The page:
The flavors of the rosemary and lemon are pleasantly subtle, but you can bump them up if you like. This bread tastes even better the next day, will stay moist for several days, and freezes well. I like it best sliced, toasted, and slathered with butter. Enjoy!
The only thing sweeter than a bird hitching a ride on the back of a sheep? Three birds on one sheep.
I didn't get around to putting together a Friday Farm Fix last week, but it wasn't for a lack of cute. Here are nine favorite four-footer shots taken around the farm during the past week (sorry, no chickens). Hover your cursor over each image for a description.
A healthy, crunchy slaw that's made with green and purple cabbage, green onions, carrots, and sweet peppers and tossed with a tangy lemon caper dressing.
Love coleslaw but tired of the same old mayo-heavy recipes? Liven—and lighten—things up with this colorful, flavor-packed version of an all-American classic.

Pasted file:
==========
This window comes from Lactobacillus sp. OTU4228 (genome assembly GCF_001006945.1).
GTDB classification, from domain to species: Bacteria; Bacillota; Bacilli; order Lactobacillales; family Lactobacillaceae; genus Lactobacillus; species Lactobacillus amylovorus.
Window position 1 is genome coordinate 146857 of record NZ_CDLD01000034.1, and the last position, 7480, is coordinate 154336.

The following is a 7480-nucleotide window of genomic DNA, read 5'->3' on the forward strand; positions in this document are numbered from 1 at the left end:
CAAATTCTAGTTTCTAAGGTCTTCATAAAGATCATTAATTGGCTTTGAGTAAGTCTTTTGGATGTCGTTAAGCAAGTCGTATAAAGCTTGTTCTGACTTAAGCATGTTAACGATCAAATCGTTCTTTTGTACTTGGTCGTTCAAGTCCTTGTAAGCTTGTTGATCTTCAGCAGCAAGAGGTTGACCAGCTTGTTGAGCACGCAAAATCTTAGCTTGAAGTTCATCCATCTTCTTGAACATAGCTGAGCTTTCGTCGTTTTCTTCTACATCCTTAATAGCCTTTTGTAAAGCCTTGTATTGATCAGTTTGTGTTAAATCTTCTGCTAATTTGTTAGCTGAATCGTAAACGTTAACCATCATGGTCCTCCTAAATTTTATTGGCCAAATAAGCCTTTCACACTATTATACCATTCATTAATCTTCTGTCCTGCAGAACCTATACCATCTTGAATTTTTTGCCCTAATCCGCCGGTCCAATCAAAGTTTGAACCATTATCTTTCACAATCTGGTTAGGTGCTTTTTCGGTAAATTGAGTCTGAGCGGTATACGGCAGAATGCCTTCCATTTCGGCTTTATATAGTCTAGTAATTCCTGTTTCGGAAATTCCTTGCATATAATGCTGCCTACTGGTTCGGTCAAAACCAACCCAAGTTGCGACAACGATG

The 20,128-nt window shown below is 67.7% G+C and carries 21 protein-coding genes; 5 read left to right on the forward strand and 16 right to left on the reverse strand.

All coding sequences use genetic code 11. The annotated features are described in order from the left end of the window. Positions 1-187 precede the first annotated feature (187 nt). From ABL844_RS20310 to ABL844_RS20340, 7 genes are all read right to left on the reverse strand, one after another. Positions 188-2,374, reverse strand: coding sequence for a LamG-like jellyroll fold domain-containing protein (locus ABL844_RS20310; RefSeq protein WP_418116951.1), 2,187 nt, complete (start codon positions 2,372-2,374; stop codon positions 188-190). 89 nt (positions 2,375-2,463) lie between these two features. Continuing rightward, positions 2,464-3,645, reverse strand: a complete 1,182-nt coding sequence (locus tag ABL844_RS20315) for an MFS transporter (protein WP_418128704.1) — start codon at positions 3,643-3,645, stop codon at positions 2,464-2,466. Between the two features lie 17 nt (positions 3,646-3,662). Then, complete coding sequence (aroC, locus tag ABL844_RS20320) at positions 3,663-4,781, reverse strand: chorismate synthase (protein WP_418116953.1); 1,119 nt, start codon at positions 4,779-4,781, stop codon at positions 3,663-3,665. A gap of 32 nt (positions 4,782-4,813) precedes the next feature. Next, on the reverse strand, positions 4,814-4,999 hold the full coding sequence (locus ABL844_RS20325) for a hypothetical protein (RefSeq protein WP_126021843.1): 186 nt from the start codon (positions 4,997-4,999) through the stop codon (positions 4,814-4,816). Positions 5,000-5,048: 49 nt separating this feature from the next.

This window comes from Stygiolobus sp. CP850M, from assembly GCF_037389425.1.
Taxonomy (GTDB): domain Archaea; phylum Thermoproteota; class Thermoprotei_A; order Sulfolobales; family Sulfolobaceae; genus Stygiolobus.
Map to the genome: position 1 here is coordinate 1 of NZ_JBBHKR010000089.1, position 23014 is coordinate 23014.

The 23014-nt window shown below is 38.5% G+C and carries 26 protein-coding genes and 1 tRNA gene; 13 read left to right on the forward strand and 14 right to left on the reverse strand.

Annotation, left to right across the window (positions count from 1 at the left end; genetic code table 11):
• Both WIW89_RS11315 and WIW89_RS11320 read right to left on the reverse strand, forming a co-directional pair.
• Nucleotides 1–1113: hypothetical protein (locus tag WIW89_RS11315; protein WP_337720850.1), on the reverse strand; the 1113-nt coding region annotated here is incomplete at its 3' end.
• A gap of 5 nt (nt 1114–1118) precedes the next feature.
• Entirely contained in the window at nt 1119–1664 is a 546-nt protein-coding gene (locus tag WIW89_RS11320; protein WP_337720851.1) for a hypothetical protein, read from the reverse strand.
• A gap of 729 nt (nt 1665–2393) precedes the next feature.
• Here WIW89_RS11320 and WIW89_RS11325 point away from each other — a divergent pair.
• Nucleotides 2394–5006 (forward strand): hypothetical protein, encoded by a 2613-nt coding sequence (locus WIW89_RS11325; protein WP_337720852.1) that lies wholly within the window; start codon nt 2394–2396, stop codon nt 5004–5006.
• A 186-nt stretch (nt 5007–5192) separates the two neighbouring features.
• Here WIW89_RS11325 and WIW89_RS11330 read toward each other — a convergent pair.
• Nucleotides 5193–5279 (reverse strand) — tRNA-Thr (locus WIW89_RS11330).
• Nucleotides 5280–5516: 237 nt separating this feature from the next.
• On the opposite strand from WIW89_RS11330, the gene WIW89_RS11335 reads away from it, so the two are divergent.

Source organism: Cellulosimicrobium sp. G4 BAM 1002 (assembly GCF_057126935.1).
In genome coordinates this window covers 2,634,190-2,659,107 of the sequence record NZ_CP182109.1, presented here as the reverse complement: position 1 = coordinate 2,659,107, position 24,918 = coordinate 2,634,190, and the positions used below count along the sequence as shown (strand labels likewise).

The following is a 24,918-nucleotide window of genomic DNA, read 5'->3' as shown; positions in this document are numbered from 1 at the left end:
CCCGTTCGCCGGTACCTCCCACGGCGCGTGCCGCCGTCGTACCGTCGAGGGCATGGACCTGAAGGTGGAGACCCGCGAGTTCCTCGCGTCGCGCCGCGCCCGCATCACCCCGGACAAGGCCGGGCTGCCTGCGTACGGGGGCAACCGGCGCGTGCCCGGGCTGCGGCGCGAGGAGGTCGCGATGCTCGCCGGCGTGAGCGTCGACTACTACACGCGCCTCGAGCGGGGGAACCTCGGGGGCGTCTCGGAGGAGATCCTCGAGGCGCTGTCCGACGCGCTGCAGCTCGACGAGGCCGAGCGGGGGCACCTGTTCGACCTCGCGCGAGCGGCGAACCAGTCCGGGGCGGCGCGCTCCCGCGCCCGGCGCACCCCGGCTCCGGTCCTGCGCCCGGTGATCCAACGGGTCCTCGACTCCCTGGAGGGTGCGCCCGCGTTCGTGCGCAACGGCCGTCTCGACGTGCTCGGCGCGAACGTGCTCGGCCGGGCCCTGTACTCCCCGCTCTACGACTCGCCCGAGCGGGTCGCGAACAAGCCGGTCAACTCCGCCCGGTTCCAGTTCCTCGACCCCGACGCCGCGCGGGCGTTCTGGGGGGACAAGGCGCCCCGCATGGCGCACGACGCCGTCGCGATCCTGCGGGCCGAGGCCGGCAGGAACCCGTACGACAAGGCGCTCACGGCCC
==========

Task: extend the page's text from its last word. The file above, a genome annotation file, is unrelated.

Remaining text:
This tasty, low fat slaw is made with yogurt and a lot less mayonnaise than many traditional coleslaw recipes. It goes well with all sorts of summer meals and is perfect for bringing to potlucks, picnics, backyard barbecues, and buffet parties. I love having a bowl in the fridge for a healthy snack or the fastest dinner salad ever.
Having a batch of this flavorful, herb-packed dip on hand in the fridge makes it easy to bypass the sweets and grab a healthy snack of fresh summer veggies instead, although it also tastes great with pretzels and potato chips.
You can thin it out with a little milk or buttermilk to make a flavorful salad dressing, or you can pack it in a pita (homemade perhaps?) with some greens and chopped vegetables. If you let the dip chill for at least a few hours before serving (or overnight) it'll taste even better.
Any way you serve it, it's a celebration of the season. Enjoy!